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131101IDS1

Several months ago this blog accused Iain Duncan Smith of being a liar and a coward because, not only had he fabricated statistics on the number of people leaving benefits because of his new benefit cap, but he had also weaseled his way out of an appearance before the Commons Work and Pensions Committee to account for this behaviour.

The very next day, we had to apologise (to readers) and publish a correction saying that the man we call ‘Returned To Unit’ would be attending a follow-up meeting in September, at which the 100,000-signature petition calling him to account for the benefit cap lies, organised by Jayne Linney and Debbie Sayers, would also be presented to MPs.

Apparently the meeting was being timed to coincide with publication of the DWP’s annual report for 2012-13.

Now it is November, and we have still had no meeting with RTU. Nor have we seen the annual report, which is now almost eight months late. Meanwhile the calamities at the DWP have been mounting up.

The latest appears in a Guardian report published yesterday, about the ongoing disaster that is Universal Credit. You may remember, Dear Reader, that the Department for Work and Pensions has admitted it had to write off £34 million that had been spent on the scheme; it subsequently emerged that the total amount to be written off might actually be as high as £161 million.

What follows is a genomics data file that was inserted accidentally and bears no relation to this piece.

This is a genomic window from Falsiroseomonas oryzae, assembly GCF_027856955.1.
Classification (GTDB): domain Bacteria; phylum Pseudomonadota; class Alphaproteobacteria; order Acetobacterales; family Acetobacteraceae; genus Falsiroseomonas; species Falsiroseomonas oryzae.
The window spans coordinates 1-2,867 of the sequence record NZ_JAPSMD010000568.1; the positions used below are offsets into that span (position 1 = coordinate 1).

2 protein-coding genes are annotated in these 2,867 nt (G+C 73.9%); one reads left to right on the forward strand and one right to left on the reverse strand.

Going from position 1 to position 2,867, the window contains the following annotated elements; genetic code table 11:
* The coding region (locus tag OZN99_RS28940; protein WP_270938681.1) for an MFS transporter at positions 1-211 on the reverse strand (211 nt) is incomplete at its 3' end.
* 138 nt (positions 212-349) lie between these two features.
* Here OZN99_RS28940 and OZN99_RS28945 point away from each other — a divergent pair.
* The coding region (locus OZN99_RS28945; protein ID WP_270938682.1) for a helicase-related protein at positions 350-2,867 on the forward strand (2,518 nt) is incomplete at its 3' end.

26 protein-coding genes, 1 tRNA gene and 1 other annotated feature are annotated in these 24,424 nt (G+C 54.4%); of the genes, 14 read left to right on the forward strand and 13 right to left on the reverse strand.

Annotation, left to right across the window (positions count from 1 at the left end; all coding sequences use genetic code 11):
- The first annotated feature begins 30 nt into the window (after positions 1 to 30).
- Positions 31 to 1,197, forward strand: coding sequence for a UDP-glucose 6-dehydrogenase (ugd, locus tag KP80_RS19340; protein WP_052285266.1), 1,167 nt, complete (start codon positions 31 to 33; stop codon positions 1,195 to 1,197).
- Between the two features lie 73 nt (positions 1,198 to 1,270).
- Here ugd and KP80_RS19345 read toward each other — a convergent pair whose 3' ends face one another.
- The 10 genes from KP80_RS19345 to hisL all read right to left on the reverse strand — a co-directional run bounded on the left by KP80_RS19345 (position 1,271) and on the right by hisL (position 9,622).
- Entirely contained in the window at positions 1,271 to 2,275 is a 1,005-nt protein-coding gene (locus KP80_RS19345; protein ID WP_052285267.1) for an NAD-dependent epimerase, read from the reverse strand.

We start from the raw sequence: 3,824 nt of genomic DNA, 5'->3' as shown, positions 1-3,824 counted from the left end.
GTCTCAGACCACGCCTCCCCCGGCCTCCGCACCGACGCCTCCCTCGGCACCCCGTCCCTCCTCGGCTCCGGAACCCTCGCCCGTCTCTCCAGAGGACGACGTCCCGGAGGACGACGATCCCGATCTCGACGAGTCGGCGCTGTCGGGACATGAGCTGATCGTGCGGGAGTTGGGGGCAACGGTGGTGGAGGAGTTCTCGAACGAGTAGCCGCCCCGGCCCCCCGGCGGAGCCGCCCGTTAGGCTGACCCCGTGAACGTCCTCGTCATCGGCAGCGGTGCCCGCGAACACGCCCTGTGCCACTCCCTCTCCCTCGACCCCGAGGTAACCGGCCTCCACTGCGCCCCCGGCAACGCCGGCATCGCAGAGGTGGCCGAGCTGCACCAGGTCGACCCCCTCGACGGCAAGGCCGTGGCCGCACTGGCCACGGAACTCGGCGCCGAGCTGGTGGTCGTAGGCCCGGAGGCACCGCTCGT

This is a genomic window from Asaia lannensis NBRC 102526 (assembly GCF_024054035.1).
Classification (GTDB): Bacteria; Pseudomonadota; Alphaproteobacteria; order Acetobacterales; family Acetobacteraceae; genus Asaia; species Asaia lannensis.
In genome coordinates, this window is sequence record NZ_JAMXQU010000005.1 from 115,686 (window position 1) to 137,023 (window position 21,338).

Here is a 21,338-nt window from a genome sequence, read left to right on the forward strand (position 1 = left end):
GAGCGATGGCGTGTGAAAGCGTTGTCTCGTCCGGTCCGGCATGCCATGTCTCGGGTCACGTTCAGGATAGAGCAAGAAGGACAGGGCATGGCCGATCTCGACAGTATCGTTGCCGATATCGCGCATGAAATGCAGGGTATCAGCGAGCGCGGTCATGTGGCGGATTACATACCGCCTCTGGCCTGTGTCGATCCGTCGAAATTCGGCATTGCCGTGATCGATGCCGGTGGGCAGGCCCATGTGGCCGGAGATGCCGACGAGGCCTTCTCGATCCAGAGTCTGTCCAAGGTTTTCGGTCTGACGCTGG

The Guardian article appears to confirm this, adding £120 million to the £34 already written off if the DWP follows one of two possible plans to take the nightmarish scheme forward.

This would restart Universal Credit from scratch, creating a system based on the Internet – and reducing the need for Job Centre staff – and tends to confirm the suggestion that staff are seen as a liability in the government’s plan to cut back on benefit payments; despite being told to bully, harass and intimidate everyone who darkens their doors, they have an annoying inclination to help people claim the benefits due to them.

The other plan would attempt to salvage the existing system, and is understood to be favoured by the Secretary-in-a-State. The drawback is that it could lead to an even greater waste of taxpayers’ money (not that this has ever been a consideration for Mr… Smith in the past. He’ll waste millions like water while depriving people of the pennies they need to survive).

Universal Credit aims to merge six major benefits and tax credits into one, restricting eligibility for the new benefit in order to cut down on payouts. It relies on the government creating a computer programme that can synchronise systems run by HM Revenue and Customs, the DWP itself, and employers. So far, this has proved impossible and a planned rollout in April was restricted to just one Job Centre, where staff handled only the simplest claims and worked them out on paper. Later revelations showed that the system as currently devised has no way of weeding out fraudulent claims.